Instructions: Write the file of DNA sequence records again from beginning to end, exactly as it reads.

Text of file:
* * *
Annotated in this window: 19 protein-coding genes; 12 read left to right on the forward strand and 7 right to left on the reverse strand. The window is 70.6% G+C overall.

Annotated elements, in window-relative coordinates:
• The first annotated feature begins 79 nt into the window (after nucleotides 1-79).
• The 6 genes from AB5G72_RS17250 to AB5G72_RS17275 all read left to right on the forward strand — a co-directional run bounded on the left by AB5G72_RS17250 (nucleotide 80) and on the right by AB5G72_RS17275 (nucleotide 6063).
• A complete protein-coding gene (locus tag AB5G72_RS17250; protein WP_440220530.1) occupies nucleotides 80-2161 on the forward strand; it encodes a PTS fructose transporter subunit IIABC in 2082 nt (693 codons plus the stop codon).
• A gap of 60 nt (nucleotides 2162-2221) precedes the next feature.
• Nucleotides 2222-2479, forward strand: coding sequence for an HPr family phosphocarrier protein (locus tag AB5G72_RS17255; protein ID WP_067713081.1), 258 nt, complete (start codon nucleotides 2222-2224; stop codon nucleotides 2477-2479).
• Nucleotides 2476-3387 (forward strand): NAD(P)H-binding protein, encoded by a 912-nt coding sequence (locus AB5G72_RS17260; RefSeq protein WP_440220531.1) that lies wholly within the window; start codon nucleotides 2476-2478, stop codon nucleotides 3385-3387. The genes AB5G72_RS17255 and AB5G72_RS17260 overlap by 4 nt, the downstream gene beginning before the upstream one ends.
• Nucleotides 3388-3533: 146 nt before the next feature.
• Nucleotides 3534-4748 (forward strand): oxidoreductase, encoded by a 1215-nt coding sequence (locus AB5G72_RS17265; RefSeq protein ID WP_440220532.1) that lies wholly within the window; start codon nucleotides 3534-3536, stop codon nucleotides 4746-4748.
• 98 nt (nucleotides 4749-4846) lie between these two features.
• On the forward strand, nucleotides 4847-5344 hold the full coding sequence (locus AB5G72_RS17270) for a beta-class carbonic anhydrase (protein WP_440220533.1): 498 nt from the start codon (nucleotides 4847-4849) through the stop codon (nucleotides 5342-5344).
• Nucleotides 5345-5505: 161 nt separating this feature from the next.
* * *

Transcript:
Annotated in this window: 19 protein-coding genes; 12 read left to right on the forward strand and 7 right to left on the reverse strand. The window is 70.6% G+C overall.

Annotated elements, in window-relative coordinates:
• The first annotated feature begins 79 nt into the window (after nucleotides 1-79).
• The 6 genes from AB5G72_RS17250 to AB5G72_RS17275 all read left to right on the forward strand — a co-directional run bounded on the left by AB5G72_RS17250 (nucleotide 80) and on the right by AB5G72_RS17275 (nucleotide 6063).
• A complete protein-coding gene (locus tag AB5G72_RS17250; protein WP_440220530.1) occupies nucleotides 80-2161 on the forward strand; it encodes a PTS fructose transporter subunit IIABC in 2082 nt (693 codons plus the stop codon).
• A gap of 60 nt (nucleotides 2162-2221) precedes the next feature.
• Nucleotides 2222-2479, forward strand: coding sequence for an HPr family phosphocarrier protein (locus tag AB5G72_RS17255; protein ID WP_067713081.1), 258 nt, complete (start codon nucleotides 2222-2224; stop codon nucleotides 2477-2479).
• Nucleotides 2476-3387 (forward strand): NAD(P)H-binding protein, encoded by a 912-nt coding sequence (locus AB5G72_RS17260; RefSeq protein WP_440220531.1) that lies wholly within the window; start codon nucleotides 2476-2478, stop codon nucleotides 3385-3387. The genes AB5G72_RS17255 and AB5G72_RS17260 overlap by 4 nt, the downstream gene beginning before the upstream one ends.
• Nucleotides 3388-3533: 146 nt before the next feature.
• Nucleotides 3534-4748 (forward strand): oxidoreductase, encoded by a 1215-nt coding sequence (locus AB5G72_RS17265; RefSeq protein ID WP_440220532.1) that lies wholly within the window; start codon nucleotides 3534-3536, stop codon nucleotides 4746-4748.
• 98 nt (nucleotides 4749-4846) lie between these two features.
• On the forward strand, nucleotides 4847-5344 hold the full coding sequence (locus AB5G72_RS17270) for a beta-class carbonic anhydrase (protein WP_440220533.1): 498 nt from the start codon (nucleotides 4847-4849) through the stop codon (nucleotides 5342-5344).
• Nucleotides 5345-5505: 161 nt separating this feature from the next.